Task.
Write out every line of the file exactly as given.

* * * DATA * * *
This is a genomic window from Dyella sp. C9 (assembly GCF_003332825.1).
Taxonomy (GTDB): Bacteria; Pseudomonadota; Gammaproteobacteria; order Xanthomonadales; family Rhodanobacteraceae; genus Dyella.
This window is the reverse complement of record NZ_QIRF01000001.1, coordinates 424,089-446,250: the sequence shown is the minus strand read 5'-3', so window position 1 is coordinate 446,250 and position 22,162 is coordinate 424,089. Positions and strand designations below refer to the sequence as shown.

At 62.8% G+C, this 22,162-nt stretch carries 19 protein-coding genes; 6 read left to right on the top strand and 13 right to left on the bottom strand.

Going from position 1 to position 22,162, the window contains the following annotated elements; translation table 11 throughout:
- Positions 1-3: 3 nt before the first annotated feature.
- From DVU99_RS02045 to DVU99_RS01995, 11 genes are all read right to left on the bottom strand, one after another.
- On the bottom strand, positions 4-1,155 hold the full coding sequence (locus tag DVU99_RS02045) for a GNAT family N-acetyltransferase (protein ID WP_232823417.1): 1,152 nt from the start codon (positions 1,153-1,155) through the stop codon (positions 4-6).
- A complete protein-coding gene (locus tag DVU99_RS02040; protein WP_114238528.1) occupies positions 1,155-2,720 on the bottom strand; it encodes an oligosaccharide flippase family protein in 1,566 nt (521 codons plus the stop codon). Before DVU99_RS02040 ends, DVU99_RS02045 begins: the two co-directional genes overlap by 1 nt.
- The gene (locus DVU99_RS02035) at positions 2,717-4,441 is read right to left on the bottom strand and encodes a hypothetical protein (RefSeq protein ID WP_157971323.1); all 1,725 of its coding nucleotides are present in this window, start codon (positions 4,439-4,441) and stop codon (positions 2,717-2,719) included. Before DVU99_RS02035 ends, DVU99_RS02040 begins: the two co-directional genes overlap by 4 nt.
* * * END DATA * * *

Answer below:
This is a genomic window from Dyella sp. C9 (assembly GCF_003332825.1).
Taxonomy (GTDB): Bacteria; Pseudomonadota; Gammaproteobacteria; order Xanthomonadales; family Rhodanobacteraceae; genus Dyella.
This window is the reverse complement of record NZ_QIRF01000001.1, coordinates 424,089-446,250: the sequence shown is the minus strand read 5'-3', so window position 1 is coordinate 446,250 and position 22,162 is coordinate 424,089. Positions and strand designations below refer to the sequence as shown.

At 62.8% G+C, this 22,162-nt stretch carries 19 protein-coding genes; 6 read left to right on the top strand and 13 right to left on the bottom strand.

Going from position 1 to position 22,162, the window contains the following annotated elements; translation table 11 throughout:
- Positions 1-3: 3 nt before the first annotated feature.
- From DVU99_RS02045 to DVU99_RS01995, 11 genes are all read right to left on the bottom strand, one after another.
- On the bottom strand, positions 4-1,155 hold the full coding sequence (locus tag DVU99_RS02045) for a GNAT family N-acetyltransferase (protein ID WP_232823417.1): 1,152 nt from the start codon (positions 1,153-1,155) through the stop codon (positions 4-6).
- A complete protein-coding gene (locus tag DVU99_RS02040; protein WP_114238528.1) occupies positions 1,155-2,720 on the bottom strand; it encodes an oligosaccharide flippase family protein in 1,566 nt (521 codons plus the stop codon). Before DVU99_RS02040 ends, DVU99_RS02045 begins: the two co-directional genes overlap by 1 nt.
- The gene (locus DVU99_RS02035) at positions 2,717-4,441 is read right to left on the bottom strand and encodes a hypothetical protein (RefSeq protein ID WP_157971323.1); all 1,725 of its coding nucleotides are present in this window, start codon (positions 4,439-4,441) and stop codon (positions 2,717-2,719) included. Before DVU99_RS02035 ends, DVU99_RS02040 begins: the two co-directional genes overlap by 4 nt.